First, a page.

Greyhound
Cassius plays with his ball.

Cassius (and sometimes Baxter) wear a coat when we go for walks. For pasture time they aren’t out long enough to need them, plus they are running around like fools. Not to mention Baxter is prone to pulling coats off of other dogs when left on his own. He seems to get a chuckle out of us calling out “Baxter, now he’s naked”. I imagine the neighbors must get a laugh out of this too.

Sheltie
Claire enjoys the snow.

Claire never catches the frisbee. Not because she can’t, but she doesn’t seem to want to. She enjoys running after it and barking with the other dogs. She even reaches the frisbee first, many a time. She just doesn’t like to pick it up. She still gets in plenty of exercise, and we have other dogs to bring the frisbee back, so we don’t mind.

Sheltie
Shelby staying indoors.

Shelby goes on walks with us, but when I asked her if she wanted to go out to the pasture, she declined, giving me a look that said, “Surely you jest”. Shelby will be 12 years old in a couple of weeks. Since last summer she has decided that hanging out with “dogs” in the pasture is beneath her. She prefers to stay inside and guard the house. I don’t know how she explains the fact that Baxter will be 13 in the spring, and he is out there catching frisbees. We do restrict how long he plays and use lower tosses these days. If we stopped playing altogether it would break his heart.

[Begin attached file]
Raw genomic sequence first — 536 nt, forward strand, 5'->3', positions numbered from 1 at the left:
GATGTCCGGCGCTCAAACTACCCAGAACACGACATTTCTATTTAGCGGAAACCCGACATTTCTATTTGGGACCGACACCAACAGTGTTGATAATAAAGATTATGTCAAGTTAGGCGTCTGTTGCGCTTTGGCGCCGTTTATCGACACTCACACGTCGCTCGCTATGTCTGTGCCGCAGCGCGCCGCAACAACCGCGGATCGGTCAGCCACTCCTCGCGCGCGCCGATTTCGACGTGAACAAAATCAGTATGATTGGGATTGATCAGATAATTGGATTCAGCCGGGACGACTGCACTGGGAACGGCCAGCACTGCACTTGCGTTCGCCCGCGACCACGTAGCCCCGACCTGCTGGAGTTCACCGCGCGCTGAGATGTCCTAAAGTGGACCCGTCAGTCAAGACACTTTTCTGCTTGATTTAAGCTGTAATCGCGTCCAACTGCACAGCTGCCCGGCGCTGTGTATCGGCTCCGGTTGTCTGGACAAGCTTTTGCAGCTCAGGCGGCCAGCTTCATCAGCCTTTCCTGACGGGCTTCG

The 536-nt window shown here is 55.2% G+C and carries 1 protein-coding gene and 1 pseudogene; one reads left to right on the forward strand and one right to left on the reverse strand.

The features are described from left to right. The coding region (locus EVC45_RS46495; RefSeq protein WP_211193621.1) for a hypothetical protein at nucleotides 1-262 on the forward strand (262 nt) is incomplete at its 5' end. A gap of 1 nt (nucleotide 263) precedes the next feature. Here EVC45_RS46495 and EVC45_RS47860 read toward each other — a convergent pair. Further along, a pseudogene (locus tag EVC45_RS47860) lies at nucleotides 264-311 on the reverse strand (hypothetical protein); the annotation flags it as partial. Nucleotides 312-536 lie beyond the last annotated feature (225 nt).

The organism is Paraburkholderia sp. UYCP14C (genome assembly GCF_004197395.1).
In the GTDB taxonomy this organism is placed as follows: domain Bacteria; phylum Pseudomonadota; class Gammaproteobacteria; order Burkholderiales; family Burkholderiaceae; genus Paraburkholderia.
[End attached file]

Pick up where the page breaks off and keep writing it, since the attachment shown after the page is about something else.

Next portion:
wheat bread
Bread fresh from the oven!

I did some indoor storm prep too. The weather forecasters were calling for ice storms, so I made some foods to have on hand that could be eaten cold in case we lost power. Homemade pizza and some homemade bread for sandwiches. I also made sure all our electronic devices were charged up and that we had candles ready.

The storm began last night and the potential ice that was predicted appears to have missed us. We are getting snow, but so far it is only about four inches. Continued snow is predicted through tomorrow morning, so who knows how much will come down in total.

cat and dog
Jasper and Cassius.

After all that play, the dogs are tired out. Jasper kitten and Cassius sleep in what reminds me of a yin-yang symbol. Raising kittens from a young age does have its benefits. Jasper is a well-adjusted kitten. He does not mind any of the dogs coming up to him and sniffing him or barking or running near him. He does not mind the vacuum cleaner. He does not even move for it. He naps on one or the other of us every evening. He usually splits up his time so we both get to enjoy his company. He’s an equal opportunity napper. The Animal Protective League called yesterday. They put Jasper on the intake waiting list back in September to bring him into the shelter so they could find him a new home. They finally had room for him, and it was his turn. I told them “Thank you, but he is mine.” I shared a laugh with the shelter worker and then assured her that Jasper is now neutered.